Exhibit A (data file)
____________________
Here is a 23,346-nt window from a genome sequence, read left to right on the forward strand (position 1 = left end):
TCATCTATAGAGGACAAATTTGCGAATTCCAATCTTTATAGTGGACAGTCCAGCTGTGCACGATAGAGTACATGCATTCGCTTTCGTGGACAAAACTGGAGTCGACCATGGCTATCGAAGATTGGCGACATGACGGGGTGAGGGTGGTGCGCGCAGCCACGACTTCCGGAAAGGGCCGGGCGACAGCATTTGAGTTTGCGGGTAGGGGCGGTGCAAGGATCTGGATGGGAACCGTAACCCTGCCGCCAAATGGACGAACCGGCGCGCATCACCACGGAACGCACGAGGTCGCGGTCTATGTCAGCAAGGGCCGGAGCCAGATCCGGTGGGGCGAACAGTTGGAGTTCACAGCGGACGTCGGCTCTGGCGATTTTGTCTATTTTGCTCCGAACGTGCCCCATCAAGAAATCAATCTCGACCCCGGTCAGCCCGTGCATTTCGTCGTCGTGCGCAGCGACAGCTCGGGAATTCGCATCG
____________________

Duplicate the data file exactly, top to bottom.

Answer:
Here is a 23,346-nt window from a genome sequence, read left to right on the forward strand (position 1 = left end):
TCATCTATAGAGGACAAATTTGCGAATTCCAATCTTTATAGTGGACAGTCCAGCTGTGCACGATAGAGTACATGCATTCGCTTTCGTGGACAAAACTGGAGTCGACCATGGCTATCGAAGATTGGCGACATGACGGGGTGAGGGTGGTGCGCGCAGCCACGACTTCCGGAAAGGGCCGGGCGACAGCATTTGAGTTTGCGGGTAGGGGCGGTGCAAGGATCTGGATGGGAACCGTAACCCTGCCGCCAAATGGACGAACCGGCGCGCATCACCACGGAACGCACGAGGTCGCGGTCTATGTCAGCAAGGGCCGGAGCCAGATCCGGTGGGGCGAACAGTTGGAGTTCACAGCGGACGTCGGCTCTGGCGATTTTGTCTATTTTGCTCCGAACGTGCCCCATCAAGAAATCAATCTCGACCCCGGTCAGCCCGTGCATTTCGTCGTCGTGCGCAGCGACAGCTCGGGAATTCGCATCG